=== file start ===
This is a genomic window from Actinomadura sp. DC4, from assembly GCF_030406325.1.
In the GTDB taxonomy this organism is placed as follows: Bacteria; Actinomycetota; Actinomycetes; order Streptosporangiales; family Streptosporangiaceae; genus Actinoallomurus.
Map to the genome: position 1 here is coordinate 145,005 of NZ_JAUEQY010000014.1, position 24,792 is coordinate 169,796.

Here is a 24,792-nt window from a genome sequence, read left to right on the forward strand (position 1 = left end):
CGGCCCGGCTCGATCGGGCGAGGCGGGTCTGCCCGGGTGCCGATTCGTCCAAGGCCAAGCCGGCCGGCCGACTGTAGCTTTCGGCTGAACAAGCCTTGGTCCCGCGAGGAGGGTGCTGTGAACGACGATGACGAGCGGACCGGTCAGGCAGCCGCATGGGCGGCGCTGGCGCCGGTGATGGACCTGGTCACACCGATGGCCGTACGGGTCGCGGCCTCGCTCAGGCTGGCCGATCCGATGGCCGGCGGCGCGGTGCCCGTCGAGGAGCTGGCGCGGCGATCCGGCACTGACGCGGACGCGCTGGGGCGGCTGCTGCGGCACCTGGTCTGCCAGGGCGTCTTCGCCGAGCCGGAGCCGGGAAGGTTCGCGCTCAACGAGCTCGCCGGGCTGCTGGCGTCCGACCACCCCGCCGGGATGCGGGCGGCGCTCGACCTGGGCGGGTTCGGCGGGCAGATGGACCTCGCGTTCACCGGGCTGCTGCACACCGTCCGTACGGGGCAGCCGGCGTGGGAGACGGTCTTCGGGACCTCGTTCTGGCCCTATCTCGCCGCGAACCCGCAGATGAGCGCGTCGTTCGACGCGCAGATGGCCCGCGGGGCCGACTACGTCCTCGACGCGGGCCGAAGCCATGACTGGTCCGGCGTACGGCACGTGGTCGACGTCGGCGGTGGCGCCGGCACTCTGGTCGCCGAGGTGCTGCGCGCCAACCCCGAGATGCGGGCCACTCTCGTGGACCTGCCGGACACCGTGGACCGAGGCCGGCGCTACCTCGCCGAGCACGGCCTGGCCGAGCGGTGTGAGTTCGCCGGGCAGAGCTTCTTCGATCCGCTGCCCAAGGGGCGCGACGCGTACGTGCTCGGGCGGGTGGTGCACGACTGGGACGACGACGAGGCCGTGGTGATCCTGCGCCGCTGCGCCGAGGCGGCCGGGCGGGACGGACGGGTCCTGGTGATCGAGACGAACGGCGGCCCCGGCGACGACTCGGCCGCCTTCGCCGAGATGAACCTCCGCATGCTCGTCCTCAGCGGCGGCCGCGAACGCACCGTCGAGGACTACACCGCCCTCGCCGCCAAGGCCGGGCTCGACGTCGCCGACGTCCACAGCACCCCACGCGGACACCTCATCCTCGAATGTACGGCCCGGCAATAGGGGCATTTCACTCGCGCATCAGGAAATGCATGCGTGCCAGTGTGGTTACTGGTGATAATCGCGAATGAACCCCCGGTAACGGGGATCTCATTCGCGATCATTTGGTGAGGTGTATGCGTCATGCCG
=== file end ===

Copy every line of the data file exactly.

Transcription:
This is a genomic window from Actinomadura sp. DC4, from assembly GCF_030406325.1.
In the GTDB taxonomy this organism is placed as follows: Bacteria; Actinomycetota; Actinomycetes; order Streptosporangiales; family Streptosporangiaceae; genus Actinoallomurus.
Map to the genome: position 1 here is coordinate 145,005 of NZ_JAUEQY010000014.1, position 24,792 is coordinate 169,796.

Here is a 24,792-nt window from a genome sequence, read left to right on the forward strand (position 1 = left end):
CGGCCCGGCTCGATCGGGCGAGGCGGGTCTGCCCGGGTGCCGATTCGTCCAAGGCCAAGCCGGCCGGCCGACTGTAGCTTTCGGCTGAACAAGCCTTGGTCCCGCGAGGAGGGTGCTGTGAACGACGATGACGAGCGGACCGGTCAGGCAGCCGCATGGGCGGCGCTGGCGCCGGTGATGGACCTGGTCACACCGATGGCCGTACGGGTCGCGGCCTCGCTCAGGCTGGCCGATCCGATGGCCGGCGGCGCGGTGCCCGTCGAGGAGCTGGCGCGGCGATCCGGCACTGACGCGGACGCGCTGGGGCGGCTGCTGCGGCACCTGGTCTGCCAGGGCGTCTTCGCCGAGCCGGAGCCGGGAAGGTTCGCGCTCAACGAGCTCGCCGGGCTGCTGGCGTCCGACCACCCCGCCGGGATGCGGGCGGCGCTCGACCTGGGCGGGTTCGGCGGGCAGATGGACCTCGCGTTCACCGGGCTGCTGCACACCGTCCGTACGGGGCAGCCGGCGTGGGAGACGGTCTTCGGGACCTCGTTCTGGCCCTATCTCGCCGCGAACCCGCAGATGAGCGCGTCGTTCGACGCGCAGATGGCCCGCGGGGCCGACTACGTCCTCGACGCGGGCCGAAGCCATGACTGGTCCGGCGTACGGCACGTGGTCGACGTCGGCGGTGGCGCCGGCACTCTGGTCGCCGAGGTGCTGCGCGCCAACCCCGAGATGCGGGCCACTCTCGTGGACCTGCCGGACACCGTGGACCGAGGCCGGCGCTACCTCGCCGAGCACGGCCTGGCCGAGCGGTGTGAGTTCGCCGGGCAGAGCTTCTTCGATCCGCTGCCCAAGGGGCGCGACGCGTACGTGCTCGGGCGGGTGGTGCACGACTGGGACGACGACGAGGCCGTGGTGATCCTGCGCCGCTGCGCCGAGGCGGCCGGGCGGGACGGACGGGTCCTGGTGATCGAGACGAACGGCGGCCCCGGCGACGACTCGGCCGCCTTCGCCGAGATGAACCTCCGCATGCTCGTCCTCAGCGGCGGCCGCGAACGCACCGTCGAGGACTACACCGCCCTCGCCGCCAAGGCCGGGCTCGACGTCGCCGACGTCCACAGCACCCCACGCGGACACCTCATCCTCGAATGTACGGCCCGGCAATAGGGGCATTTCACTCGCGCATCAGGAAATGCATGCGTGCCAGTGTGGTTACTGGTGATAATCGCGAATGAACCCCCGGTAACGGGGATCTCATTCGCGATCATTTGGTGAGGTGTATGCGTCATGCCG